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Your search found 114 Results

  1. 1

    Choice or no choice? The need for better branded public sector condoms in South Africa.

    Ashmore J; Henwood R

    Southern African Journal of HIV Medicine. 2015; 16(1):[3] p.

    Condoms are one of the cornerstones to any response to the HIV epidemic. However, targeted marketing strategies that make condoms more attractive to people at high risk of infection are often overlooked. The South African National Department of Health has recently purchased more attractive condoms to distribute in higher-education settings free of charge, targeting at-risk youth including young women. The authors applaud this move but note the importance of expanding better branded condoms to young people elsewhere – for example, via youth clinics and in high schools. Exploratory, routine data from Médecins Sans Frontières in Khayelitsha are presented, showing the popularity of alternatives to the government’s ‘Choice’ brand.
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  2. 2
    Peer Reviewed

    Beneficial but not sufficient: effects of condom packaging instructions on condom use skills.

    Lindemann DF; Harbke CR; Huntoon A

    Psychology Research and Behavior Management. 2012; 5:11-8.

    Among those who are sexually active, condom use is the only method of protection against HIV/AIDS. Poor condom skills may lead to condom use failures, which can lead to risk of exposure. Despite the wide availability of condom use instructional leaflets, it is unclear whether these instructions sufficiently teach condom use skills. Ninety-two male and 113 female undergraduates were randomly assigned to a control condition (read non-condom instructions) or a treatment condition (read condom instructions). Participants completed self-report measures related to condom use and performed a condom demonstration task. Participants who read the condom instructions did not perform significantly better on the demonstration task, F (1, 203) = 2.90, P = 0.09, eta(2) = 0.014. At the item level, those who read the condom instructions better performed two of the seven condom use steps correctly. These data suggest that condom packaging instructions do not effectively teach condom use skills.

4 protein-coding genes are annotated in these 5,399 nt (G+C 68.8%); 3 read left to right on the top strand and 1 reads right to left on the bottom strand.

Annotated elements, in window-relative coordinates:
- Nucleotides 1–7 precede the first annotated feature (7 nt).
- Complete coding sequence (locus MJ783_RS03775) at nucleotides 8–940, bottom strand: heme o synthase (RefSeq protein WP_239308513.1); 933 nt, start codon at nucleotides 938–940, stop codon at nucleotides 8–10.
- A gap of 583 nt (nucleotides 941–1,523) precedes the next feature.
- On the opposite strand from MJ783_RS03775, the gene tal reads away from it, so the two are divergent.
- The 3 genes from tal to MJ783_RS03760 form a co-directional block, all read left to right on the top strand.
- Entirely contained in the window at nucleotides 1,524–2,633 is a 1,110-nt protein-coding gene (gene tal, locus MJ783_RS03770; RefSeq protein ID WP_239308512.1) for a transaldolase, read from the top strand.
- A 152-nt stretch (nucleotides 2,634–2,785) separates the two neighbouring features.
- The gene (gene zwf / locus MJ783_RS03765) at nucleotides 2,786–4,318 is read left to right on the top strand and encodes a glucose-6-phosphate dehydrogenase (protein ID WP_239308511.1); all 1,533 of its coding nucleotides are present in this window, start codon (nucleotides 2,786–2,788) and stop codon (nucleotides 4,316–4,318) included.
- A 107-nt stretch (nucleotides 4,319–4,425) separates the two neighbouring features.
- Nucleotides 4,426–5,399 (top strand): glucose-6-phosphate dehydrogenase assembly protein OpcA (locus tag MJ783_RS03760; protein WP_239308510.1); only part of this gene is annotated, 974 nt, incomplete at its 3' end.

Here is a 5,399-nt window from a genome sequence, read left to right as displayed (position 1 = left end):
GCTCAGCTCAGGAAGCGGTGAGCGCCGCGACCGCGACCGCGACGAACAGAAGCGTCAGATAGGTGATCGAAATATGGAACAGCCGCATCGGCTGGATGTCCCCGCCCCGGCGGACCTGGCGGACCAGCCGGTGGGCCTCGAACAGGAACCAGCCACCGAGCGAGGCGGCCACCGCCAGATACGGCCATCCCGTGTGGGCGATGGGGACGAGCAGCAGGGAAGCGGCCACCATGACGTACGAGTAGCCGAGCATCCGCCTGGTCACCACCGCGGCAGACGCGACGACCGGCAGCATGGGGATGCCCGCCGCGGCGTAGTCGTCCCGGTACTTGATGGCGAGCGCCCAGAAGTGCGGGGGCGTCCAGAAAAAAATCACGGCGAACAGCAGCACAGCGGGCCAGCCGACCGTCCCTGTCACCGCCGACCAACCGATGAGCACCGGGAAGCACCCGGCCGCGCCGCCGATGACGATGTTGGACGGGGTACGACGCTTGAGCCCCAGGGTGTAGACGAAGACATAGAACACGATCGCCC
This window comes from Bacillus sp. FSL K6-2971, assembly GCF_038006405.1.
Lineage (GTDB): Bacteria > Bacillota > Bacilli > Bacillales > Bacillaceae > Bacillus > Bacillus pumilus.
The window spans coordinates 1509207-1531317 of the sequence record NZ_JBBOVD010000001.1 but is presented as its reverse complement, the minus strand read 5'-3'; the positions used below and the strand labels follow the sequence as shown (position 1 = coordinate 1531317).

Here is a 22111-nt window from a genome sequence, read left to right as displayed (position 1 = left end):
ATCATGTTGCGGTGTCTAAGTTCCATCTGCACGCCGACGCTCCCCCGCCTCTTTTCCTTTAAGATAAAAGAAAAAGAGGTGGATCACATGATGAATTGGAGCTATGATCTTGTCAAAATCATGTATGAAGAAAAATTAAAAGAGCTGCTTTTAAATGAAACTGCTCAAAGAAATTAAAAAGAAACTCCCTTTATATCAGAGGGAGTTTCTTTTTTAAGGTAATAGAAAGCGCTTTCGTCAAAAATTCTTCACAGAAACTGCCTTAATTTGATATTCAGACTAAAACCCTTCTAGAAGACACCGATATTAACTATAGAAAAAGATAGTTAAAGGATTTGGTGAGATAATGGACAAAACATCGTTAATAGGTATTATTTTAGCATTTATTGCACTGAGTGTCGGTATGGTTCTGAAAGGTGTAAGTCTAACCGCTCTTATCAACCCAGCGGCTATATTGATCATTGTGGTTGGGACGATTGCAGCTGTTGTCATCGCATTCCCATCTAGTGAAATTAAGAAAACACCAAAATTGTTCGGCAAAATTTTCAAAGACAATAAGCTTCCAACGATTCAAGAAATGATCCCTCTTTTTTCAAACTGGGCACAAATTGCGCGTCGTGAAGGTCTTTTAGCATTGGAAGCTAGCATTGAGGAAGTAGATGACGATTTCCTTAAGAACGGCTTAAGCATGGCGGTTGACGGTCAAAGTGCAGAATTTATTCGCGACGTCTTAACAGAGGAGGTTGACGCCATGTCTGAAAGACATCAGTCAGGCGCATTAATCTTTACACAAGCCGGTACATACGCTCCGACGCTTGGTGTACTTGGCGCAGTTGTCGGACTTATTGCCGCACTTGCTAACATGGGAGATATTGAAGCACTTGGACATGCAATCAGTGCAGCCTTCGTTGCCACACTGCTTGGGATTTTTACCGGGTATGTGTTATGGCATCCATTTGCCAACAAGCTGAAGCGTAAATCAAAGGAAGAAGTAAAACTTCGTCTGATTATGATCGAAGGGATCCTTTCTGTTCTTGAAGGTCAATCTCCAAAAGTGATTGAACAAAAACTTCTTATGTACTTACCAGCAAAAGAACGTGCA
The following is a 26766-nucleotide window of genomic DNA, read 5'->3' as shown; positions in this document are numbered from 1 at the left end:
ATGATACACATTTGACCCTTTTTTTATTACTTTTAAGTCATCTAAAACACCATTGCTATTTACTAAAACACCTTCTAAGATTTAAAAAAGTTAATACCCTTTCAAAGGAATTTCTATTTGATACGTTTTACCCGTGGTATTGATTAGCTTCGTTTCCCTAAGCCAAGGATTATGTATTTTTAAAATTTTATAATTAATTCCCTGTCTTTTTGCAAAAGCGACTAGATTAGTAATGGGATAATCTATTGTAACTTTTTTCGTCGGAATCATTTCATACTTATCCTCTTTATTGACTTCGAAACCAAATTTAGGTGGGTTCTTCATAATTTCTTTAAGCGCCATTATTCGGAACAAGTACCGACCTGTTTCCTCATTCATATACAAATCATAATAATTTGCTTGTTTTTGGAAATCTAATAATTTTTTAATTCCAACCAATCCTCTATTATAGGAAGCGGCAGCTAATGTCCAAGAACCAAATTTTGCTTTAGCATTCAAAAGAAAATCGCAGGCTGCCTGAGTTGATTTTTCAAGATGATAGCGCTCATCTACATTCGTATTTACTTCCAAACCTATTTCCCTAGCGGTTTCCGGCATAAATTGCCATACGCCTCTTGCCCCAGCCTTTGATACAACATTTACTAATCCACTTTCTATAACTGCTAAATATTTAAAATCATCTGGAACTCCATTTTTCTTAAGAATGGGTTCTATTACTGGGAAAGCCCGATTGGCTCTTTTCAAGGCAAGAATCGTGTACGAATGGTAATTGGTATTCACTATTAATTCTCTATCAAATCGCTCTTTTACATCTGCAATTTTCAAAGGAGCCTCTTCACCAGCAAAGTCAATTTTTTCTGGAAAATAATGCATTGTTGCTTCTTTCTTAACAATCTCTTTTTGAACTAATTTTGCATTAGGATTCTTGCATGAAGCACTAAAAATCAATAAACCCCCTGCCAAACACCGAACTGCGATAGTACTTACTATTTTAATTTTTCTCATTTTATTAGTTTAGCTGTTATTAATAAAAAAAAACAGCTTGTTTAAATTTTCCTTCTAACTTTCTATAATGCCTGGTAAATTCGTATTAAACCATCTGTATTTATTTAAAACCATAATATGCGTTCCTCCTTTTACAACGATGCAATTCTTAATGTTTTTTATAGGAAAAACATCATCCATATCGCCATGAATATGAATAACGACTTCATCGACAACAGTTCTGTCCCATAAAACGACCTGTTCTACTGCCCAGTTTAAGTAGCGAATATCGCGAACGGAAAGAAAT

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  3. 3

    [The consideration and several suggestions on the national standard GB 7544 natural latex rubber condoms--requirements and test methods]

    Xiao Y

    Zhongguo Yi Liao Qi Xie Za Zhi. 2010 Nov; 34(6):448-9.

    It was found that several problems exist in the implementation of GB 7544-2004 in the aspects of requirements of natural latex materials and safety of rubber condom products, microorganisms to be controlled and the packaging and label. As a result, the suggestions were put forward.
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  4. 4

    Protector Plus and bottle shops in Zimbabwe. FoQus on Traders Dashboard.

    Population Services International [PSI]

    [Washington, D.C., PSI], 2010 May. [3] p.

    FoQus on Traders is a pilot methodology intended to better understand retailers’ decision-making about stocking and selling PSI products. To streamline the distribution and sales of PSI condoms, PSI / Zimbabwe investigated why retailers did not consistently stock Protector Plus condoms. Bottle shops were included in this study, which helped PSI / Zimbabwe shift its sales and distribution emphasis towards wholesalers.